Cai, Yunci (2016) “Performing Culture, Negotiating Identities: The Instrumentalisation of Indigenous Cultural Heritage in Malaysia” [Paper Presentation], Presenter, Centre for Malaysian Indigenous Studies (CMIS) Seminar, 25 August, University of Malaya, Kuala Lumpur, Malaysia

Cai, Yunci (2016) “Performing Culture, Negotiating Identities: The Instrumentalisation of Indigenous Cultural Heritage in Malaysia” [Paper Presentation], Presenter, Sabah Museum Seminar, 12 August, Sabah Museum, Kota Kinabalu, Malaysia

Cai, Yunci (2016) “Harmonising the Natural and Human Worlds: Indigenous Cultural Heritage for Adapting to Climate Change in Sabah, East Malaysia” [Paper Presentation], Presenter, Royal Anthropological Institute Conference: Anthropology, Weather and Climate Change 2016, 27 to 29 May, The British Museum, London, United Kingdom

Cai, Yunci (2015) “The Sustainability of Sabah’s Indigenous Cultural Heritage: Stories from the Field” [Powerpoint Presentation], Presenter, Southeast Asian Art Festival 2015: Film Screening of Musical ‘Aki Nabalu’, with Panel Discussion on Heritage and Sustainability in Asia, 27 November 2015, UCL Institute of Archaeology, London, United Kingdom

Cai, Yunci (2015) “Indigenous Cultural Villages as an Inclusive Museum Model?: Issues and Challenges of Showcasing Indigenous Cultural Heritage in Malaysia” [Paper Presentation], Presenter, Sabah Museum Golden Jubilee Seminar and Workshop: The Museum and Sabah’s Heritage – Past, Present and Future, 28 to 30 July 2015, Sabah Museum, Sabah, Malaysia.

Cai, Yunci (2015) “Saviours or Opportunists?: Cultural Brokers and the Mediation of Indigenous Cultural Heritage in Malaysia” [Paper Presentation], Presenter, 10th Singapore Graduate Forum on Southeast Asia Studies, 24 to 26 June 2015, Asia Research Institute, National University of Singapore, Singapore.

Cai, Yunci (2014) “Performing Cultures, Negotiating Identities: The Cultural Politics of Indigenous Cultural Villages in Malaysia” [Paper Presentation], Presenter, Citizens, Civil Society and the Cultural Politics of Heritage-Making in East and Southeast Asia, Academia Sinica Institute of Sociology Conference, 11 to 13 December, Taipei, Taiwan.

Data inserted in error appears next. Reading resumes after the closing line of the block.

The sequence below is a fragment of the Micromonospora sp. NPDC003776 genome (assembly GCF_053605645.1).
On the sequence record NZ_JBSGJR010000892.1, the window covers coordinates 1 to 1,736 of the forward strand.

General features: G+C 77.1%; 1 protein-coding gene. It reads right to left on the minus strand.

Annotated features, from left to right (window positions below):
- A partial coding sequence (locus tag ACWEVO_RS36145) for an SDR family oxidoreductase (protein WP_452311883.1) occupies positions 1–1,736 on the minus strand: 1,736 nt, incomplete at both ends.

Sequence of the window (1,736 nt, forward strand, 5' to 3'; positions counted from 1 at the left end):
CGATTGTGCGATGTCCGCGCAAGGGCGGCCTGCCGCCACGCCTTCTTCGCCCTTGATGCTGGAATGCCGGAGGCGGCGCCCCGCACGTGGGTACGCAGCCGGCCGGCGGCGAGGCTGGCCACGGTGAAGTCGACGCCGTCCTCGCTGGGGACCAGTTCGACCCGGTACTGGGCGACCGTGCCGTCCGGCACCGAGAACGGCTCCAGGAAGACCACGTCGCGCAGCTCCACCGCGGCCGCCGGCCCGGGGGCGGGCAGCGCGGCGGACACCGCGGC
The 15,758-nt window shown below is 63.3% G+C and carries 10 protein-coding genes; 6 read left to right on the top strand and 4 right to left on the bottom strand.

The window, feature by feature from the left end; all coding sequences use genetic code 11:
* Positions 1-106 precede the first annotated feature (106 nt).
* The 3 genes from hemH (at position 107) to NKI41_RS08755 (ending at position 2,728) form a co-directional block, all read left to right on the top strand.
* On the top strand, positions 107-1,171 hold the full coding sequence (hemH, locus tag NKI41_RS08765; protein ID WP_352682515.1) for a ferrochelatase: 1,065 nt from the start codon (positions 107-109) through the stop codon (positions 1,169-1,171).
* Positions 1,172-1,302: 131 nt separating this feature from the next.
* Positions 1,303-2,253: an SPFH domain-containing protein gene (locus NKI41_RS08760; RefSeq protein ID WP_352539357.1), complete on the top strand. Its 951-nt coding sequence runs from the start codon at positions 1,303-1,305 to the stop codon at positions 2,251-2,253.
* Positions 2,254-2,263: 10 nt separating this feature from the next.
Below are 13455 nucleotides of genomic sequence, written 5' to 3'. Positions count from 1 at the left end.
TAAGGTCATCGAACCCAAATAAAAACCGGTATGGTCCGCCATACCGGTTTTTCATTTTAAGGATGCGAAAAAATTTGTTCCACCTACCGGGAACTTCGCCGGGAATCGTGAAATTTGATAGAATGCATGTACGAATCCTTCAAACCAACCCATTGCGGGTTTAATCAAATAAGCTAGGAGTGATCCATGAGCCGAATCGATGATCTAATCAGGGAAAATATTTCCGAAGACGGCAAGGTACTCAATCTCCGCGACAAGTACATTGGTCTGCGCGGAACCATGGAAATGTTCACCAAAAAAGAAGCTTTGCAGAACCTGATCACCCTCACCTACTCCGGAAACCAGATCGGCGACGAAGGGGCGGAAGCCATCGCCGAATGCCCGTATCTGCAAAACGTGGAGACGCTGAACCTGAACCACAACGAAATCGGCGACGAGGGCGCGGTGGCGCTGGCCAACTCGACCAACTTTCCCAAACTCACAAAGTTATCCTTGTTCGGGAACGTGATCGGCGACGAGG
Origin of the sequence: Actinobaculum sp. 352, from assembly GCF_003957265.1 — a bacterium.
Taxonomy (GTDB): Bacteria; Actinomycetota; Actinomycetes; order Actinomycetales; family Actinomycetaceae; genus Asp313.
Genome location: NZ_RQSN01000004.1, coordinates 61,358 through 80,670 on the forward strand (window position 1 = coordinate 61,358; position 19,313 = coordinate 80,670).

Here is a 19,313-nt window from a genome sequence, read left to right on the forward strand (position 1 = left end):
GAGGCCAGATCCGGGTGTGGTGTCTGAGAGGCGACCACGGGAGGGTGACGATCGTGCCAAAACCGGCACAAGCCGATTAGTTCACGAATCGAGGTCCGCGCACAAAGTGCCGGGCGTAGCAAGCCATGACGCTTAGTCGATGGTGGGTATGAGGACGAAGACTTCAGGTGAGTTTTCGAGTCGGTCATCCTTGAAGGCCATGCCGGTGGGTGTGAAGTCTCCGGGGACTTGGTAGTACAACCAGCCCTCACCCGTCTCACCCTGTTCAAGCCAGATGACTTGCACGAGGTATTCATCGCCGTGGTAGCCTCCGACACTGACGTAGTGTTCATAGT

Cai, Yunci (2014) “Indigenous Cultural Villages as an Alternative Museum Model?: A Comparative Study of Indigenous Museums and Cultural Villages in West Malaysia” [Paper Presentation], Presenter, Museum of Our Own: In Search of Local Museology for Asia, International Museum Conference organised by Universitas Gadjah Mada (Indonesia) and National Museum of World Cultures (Netherlands), 18 to 20 November, Yogyakarta, Indonesia.

Cai, Yunci (2014) “From Museum Collections to Museum Souvenirs: Creating a Second Life for Museum Collections through ‘Souveniralisation’” [Powerpoint Presentation], Presenter, Material Properties Conference, 28 February, London, United Kingdom.

Cai, Yunci (2011) “Multicultural Museum Programming in Singapore and the Politics of Inclusion” [Powerpoint Presentation], Co-presenter, Commonwealth Association of Museums (CAM) Conference, 25 to 27 May, Singapore.

Cai, Yunci (2011) “Safeguarding of Intangible Cultural Heritage in Singapore” [PowerPoint Presentation], Networking on East Asia Cultural Heritage (NEACH) Seminar, 5 to 8 March, Kuala Lumpur, Malaysia.

Cai, Yunci (2010) “Protection, Preservation and Promotion of Intangible Cultural Heritage in Singapore” [PowerPoint Presentation], Intangible Cultural Heritage and Museum Field School, 23 August to 5 September, Lamphun, Thailand.

Cai, Yunci (2008) “Museums as Temples of Cultures or Palaces of Entertainment: A Study of New Museums in Singapore” [Paper Presentation], International Conference on Inclusive Museum, 8 to 11 June, Leiden, Netherlands.

[Selected publications and conference presentations are available for download at http://ucl.academia.edu/YunciCai.]